I never really know how to answer this question! I never trained in UX because it wasn’t yet a widely established field (at least in its application to website and app design) when I was starting out. It’s developed into a rich and fascinating field, however one of the important things that UX offers – and that I’m not as interested in conducting myself – is a testing framework with which to measure the impact of the principles that good UX, psychology and behavioral economics espouse. I’m most interested in the principles themselves – what they are, how they shape our behaviors – and I absolutely love teaching people how to use these insights in a way that will deepen their knowledge of what drives human behavior. I typically do this by giving workshops, keynotes and writing articles and books, and my aim is always to teach people the principles in a fun, practical and useful way so that they can then test and implement this knowledge within their existing frameworks.
Nathalie explains web psychology and user behavior
You’ve just brought out a new edition of your book Webs of Influence. What’s changed in web psychology since the first edition came out 5 years ago?
So much has changed in 5 years! There’s a lot of content in the first edition which is now mainstream practice – which is good right!? – but it also means the book is not quite as useful as it was when it first came out. I thought I could do an updated version that readers both new and old would find as useful, applicable and relevant as the first edition.
On top of that, so much interesting research has come out in the last 5 years, particularly with regards to individual difference and personality. There are tons of new insights around the ways in which we can frame messages, use specific language to engage people, and deploy psychometric testing to assess (and predict) people’s online behaviors. The last one has been gaining quite a lot of airtime in the press lately, especially with the furore around political campaigns in the last year.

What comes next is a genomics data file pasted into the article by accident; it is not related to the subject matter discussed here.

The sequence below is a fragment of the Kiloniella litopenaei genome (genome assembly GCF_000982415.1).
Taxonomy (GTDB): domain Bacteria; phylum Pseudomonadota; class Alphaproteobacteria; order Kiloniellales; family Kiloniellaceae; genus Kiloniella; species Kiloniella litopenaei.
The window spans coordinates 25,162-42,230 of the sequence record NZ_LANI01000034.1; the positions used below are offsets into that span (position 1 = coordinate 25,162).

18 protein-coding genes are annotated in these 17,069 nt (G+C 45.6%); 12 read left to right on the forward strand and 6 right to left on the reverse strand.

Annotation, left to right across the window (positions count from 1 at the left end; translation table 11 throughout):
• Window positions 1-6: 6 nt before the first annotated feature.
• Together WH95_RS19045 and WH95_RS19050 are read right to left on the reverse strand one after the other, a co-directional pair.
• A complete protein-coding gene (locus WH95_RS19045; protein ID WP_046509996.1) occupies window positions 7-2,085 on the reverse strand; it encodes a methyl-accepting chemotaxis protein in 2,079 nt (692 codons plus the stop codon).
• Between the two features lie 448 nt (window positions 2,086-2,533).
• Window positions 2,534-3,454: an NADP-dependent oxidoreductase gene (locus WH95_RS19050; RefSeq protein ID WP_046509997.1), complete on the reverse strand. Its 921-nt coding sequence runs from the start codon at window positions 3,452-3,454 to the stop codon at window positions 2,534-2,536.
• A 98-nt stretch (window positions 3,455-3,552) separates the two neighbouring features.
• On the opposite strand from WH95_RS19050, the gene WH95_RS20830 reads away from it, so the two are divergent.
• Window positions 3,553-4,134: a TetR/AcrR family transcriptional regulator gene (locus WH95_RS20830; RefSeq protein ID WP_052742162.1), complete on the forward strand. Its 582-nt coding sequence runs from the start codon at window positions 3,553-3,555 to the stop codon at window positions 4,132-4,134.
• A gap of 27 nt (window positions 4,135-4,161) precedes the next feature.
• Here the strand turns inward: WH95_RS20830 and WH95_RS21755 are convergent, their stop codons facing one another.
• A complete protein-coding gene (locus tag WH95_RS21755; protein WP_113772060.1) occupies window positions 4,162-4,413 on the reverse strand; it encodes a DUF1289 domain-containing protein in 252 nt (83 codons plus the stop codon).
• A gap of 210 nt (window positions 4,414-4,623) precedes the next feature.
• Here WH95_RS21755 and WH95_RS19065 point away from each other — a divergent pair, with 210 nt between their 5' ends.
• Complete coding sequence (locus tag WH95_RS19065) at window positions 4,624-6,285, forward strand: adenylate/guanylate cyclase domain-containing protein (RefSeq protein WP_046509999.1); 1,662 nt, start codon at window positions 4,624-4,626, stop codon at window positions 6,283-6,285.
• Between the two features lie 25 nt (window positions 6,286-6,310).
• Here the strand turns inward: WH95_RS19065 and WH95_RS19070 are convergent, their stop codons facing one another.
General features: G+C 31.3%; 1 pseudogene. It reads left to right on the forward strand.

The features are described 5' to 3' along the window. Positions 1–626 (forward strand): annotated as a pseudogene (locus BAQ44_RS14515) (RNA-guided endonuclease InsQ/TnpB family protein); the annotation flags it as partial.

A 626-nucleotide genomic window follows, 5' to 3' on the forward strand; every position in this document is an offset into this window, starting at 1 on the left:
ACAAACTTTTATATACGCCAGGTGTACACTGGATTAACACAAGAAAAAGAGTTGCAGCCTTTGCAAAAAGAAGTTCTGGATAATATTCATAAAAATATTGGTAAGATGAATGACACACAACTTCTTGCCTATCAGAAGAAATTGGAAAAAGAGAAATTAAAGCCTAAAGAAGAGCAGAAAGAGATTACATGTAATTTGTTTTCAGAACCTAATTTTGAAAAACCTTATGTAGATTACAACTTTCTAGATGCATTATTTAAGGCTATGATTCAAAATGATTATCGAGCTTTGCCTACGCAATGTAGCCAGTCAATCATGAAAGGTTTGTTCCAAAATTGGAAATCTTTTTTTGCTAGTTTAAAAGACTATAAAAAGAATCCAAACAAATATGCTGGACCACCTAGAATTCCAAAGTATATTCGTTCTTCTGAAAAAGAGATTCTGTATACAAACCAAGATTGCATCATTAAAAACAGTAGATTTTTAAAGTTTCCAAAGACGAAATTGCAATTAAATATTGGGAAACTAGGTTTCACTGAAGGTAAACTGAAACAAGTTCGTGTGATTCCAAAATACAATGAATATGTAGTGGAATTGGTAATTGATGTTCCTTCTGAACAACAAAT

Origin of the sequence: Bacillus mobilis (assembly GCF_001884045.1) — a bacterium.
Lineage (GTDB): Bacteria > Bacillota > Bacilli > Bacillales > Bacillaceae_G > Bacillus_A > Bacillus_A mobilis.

So, all of this extra content was ready to be included, and having kept abreast of the new research that was coming out I thought, “Oh it’s not going to be that hard to update.” And of course it was, because I ended up rewriting all of it! The chapters on social media, persuasive videos and personality are all completely new in terms of their content, and there’s a lot of stuff that got a massive overhaul. Even though the structure and format of the book is broadly the same, there’s barely a single sentence that didn’t get tweaked and updated.
We’ve covered the theory part of web psychology, but what about the practical applications? How do you help companies improve their digital products?
Typically I work with companies in one of two ways. I primarily give a lot of talks at conferences, many of which are held internally for company employees. It might be a conference for a specific track – people who work in marketing, developers and designers, or customer service, for example – or it may be a talk designed to bridge across different teams. I always aim to provide a relevant context to help people understand the psychological background of their users, and this can often help different teams collaborate more effectively when working towards a common goal.